Charles Darwin, born February 12, 1809, has been celebrated for more than two centuries—and for good reason. He was an adventurous soul, who documented the life and times of faraway place like the Galapagos Islands. He was not only a methodical gardener, but an eminent naturalist and the progenitor of the modern theory of evolution. But perhaps his greatest gift was for the scalding one-liner. A prolific diarist and generous correspondent, Darwin wrote enough zingers to fill a burn book. Here, in honor of his 210th birthday, are some of his best. Keep some cold water handy.
Ad hominen attacks
“I have tried lately to read Shakespeare, and found it so intolerably dull that it nauseated me.”
“Linnaeus and Cuvier have been my two gods… but they were mere schoolboys to old Aristotle.”
“He who understand[s] baboon[s] would do more towards metaphysics than Locke.”
- “The sight of a feather in a peacock’s tail, whenever I gaze at it, makes me sick!” (More on Darwin’s skepticism of beauty here.)
The shortcomings of his own species
“An American monkey, after getting drunk on brandy, would never touch it again, and thus was wiser than many men.”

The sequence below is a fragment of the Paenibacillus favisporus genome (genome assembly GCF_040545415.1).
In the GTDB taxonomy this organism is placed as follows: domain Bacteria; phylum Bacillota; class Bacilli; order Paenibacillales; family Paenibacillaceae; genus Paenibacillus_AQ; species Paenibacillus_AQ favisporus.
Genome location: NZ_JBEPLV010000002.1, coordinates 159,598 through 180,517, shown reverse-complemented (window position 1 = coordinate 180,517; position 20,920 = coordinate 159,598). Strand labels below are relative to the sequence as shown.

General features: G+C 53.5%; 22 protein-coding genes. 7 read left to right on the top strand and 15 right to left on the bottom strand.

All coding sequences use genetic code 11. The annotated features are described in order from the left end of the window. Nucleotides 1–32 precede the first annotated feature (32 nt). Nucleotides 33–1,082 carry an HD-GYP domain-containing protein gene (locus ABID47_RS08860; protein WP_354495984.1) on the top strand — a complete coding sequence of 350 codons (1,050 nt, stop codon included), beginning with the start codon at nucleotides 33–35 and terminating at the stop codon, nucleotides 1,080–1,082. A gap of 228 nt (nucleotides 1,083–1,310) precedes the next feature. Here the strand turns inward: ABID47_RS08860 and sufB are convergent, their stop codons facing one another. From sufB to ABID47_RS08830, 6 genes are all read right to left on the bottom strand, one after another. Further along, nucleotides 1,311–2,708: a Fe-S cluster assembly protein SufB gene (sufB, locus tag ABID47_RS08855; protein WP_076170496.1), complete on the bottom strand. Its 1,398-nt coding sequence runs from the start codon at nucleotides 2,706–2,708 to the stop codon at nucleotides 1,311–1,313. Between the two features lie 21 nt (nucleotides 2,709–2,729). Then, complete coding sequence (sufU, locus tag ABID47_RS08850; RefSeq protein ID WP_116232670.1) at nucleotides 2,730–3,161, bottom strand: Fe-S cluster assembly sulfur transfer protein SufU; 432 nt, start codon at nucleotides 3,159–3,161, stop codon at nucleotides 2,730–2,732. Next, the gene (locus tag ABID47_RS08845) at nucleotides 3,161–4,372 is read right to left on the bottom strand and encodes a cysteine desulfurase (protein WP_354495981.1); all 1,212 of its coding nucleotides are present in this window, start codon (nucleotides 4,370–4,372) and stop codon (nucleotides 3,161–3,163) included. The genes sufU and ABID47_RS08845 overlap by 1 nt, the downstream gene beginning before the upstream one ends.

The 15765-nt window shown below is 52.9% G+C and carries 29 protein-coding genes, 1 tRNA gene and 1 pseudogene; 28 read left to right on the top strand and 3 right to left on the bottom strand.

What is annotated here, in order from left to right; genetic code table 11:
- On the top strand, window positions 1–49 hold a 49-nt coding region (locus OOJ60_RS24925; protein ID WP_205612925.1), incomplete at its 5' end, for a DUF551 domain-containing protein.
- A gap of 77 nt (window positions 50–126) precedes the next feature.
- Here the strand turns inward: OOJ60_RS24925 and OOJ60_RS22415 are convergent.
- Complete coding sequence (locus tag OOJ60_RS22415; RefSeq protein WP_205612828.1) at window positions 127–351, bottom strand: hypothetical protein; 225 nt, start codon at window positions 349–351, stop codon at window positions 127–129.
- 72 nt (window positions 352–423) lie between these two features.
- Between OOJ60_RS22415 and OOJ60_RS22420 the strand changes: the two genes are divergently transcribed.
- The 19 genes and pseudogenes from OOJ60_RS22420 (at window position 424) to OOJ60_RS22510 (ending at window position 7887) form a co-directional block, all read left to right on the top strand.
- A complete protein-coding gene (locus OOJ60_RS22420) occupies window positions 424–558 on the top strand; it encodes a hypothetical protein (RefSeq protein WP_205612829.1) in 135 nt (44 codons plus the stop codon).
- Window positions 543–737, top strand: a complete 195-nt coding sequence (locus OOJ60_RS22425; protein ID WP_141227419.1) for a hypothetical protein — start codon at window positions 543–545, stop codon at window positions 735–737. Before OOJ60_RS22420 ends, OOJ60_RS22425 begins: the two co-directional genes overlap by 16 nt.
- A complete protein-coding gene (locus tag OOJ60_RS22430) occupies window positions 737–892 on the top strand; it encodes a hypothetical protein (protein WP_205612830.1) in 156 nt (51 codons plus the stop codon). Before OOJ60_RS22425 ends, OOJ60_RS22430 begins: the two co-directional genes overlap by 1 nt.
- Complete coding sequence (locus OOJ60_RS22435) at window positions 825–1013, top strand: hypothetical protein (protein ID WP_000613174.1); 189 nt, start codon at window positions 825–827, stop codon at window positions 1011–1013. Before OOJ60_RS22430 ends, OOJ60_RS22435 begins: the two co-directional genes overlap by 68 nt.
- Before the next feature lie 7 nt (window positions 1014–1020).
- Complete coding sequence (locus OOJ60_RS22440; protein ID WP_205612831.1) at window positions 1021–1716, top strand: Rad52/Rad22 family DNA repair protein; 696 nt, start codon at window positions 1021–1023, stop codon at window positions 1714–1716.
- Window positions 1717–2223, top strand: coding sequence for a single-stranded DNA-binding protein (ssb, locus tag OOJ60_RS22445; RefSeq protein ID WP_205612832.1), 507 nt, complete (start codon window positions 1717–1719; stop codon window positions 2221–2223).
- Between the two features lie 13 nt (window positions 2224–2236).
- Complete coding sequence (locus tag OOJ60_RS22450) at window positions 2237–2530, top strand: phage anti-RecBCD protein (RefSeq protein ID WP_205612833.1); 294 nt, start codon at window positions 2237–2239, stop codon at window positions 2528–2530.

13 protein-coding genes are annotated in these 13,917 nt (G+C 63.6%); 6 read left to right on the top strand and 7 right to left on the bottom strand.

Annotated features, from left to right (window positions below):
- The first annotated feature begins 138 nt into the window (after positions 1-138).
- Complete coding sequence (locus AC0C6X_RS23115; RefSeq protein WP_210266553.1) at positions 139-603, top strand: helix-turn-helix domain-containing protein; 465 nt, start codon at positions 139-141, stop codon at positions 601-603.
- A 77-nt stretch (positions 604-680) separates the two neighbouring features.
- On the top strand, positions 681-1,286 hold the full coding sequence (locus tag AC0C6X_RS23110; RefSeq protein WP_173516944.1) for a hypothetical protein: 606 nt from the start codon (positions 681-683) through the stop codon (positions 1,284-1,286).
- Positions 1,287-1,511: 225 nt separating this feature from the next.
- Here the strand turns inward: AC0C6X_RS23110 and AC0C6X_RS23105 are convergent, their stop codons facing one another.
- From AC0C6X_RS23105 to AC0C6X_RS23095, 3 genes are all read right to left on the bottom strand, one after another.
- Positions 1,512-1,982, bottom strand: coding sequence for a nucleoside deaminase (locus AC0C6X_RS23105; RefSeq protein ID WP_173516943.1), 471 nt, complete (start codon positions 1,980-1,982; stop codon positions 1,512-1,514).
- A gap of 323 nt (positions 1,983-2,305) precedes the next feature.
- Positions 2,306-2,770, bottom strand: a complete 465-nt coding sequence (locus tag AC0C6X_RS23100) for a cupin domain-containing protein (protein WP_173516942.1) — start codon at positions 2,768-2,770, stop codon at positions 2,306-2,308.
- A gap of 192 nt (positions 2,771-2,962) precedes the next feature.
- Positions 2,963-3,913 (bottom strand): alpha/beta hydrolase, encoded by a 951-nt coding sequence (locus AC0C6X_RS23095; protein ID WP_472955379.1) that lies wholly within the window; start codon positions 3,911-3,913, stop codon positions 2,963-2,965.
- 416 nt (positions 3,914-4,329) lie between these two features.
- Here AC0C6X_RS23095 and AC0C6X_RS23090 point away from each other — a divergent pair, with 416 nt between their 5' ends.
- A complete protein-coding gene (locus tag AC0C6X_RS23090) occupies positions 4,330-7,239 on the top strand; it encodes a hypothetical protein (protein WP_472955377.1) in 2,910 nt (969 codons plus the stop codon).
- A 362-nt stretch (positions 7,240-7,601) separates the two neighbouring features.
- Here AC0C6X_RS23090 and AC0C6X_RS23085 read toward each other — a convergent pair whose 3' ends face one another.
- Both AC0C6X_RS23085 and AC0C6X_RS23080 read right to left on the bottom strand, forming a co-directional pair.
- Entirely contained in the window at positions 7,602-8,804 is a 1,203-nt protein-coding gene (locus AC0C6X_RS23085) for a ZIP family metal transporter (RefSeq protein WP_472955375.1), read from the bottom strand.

“We stopped looking for monsters under our bed when we realized that they were inside us.”
“I feel most deeply that the whole subject [of a divine creator] is too profound for the human intellect. A dog might as well speculate on the mind of Newton. Let each man hope and believe what he can.”
“But I am very poorly today & very stupid & hate everybody & everything. One lives only to make blunders.”
“It was a very stupid blunder on my part… I shall, of course not allude to the subject, which I rather grieve about, as I wished it to be true; but alas a scientific man ought to have no wishes, no affections—a mere heart of stone.”
“Often a cold shudder has run through me, and I have asked myself whether I may have not devoted myself to a fantasy.”
“I am dying by inches, from not having anybody to talk to about insects…”
For more Darwin quotes, you can visit the Darwin Correspondence Project, which has catalogued more than 9,000 of his letters and articles, or any one of his many books.